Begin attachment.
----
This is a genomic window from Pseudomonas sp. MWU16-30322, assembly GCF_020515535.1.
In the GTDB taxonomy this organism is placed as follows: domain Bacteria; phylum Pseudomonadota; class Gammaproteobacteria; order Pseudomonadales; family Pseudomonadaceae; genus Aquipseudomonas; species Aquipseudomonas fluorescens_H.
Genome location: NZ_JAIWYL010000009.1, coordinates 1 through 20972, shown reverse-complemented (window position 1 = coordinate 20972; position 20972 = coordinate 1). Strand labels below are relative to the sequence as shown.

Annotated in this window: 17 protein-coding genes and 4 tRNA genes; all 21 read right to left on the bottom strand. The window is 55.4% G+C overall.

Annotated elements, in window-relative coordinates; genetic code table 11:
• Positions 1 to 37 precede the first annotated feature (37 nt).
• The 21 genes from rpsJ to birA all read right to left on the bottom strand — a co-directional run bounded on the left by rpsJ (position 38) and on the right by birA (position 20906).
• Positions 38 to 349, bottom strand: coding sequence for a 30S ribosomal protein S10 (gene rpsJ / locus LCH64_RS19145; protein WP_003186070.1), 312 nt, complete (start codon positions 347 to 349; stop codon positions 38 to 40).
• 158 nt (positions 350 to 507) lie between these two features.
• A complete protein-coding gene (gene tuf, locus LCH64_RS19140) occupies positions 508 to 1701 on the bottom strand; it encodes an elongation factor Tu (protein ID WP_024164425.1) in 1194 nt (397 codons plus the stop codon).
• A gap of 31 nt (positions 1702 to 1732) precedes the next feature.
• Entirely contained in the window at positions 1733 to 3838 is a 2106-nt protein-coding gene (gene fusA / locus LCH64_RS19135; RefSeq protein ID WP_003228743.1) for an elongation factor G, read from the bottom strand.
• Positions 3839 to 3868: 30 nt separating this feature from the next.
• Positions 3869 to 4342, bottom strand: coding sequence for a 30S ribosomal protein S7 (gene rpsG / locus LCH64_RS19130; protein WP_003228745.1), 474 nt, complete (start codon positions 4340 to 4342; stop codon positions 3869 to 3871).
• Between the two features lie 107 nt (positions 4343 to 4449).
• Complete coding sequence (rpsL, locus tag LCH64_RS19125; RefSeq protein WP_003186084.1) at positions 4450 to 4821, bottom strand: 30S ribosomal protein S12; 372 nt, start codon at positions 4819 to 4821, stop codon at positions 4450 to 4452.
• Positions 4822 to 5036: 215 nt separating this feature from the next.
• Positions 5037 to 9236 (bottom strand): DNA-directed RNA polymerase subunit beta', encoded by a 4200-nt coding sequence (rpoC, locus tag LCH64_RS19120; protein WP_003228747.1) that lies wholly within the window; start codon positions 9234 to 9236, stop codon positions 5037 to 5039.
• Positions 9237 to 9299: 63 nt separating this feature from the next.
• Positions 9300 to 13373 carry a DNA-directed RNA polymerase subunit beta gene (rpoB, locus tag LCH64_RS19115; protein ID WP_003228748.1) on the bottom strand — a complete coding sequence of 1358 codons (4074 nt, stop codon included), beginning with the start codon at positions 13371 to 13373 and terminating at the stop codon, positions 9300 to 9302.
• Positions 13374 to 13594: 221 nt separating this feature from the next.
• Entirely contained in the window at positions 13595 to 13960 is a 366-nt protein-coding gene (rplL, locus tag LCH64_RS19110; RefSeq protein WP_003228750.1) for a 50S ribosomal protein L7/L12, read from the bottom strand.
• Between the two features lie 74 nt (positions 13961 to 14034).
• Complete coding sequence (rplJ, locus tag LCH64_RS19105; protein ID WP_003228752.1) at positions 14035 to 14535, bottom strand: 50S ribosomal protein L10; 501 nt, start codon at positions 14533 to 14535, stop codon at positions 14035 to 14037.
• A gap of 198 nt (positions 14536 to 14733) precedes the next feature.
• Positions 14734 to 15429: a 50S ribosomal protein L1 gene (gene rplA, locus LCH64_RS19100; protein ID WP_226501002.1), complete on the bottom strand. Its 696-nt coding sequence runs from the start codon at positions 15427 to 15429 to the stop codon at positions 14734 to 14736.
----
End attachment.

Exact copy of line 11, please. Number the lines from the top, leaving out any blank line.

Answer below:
• A gap of 31 nt (positions 1702 to 1732) precedes the next feature.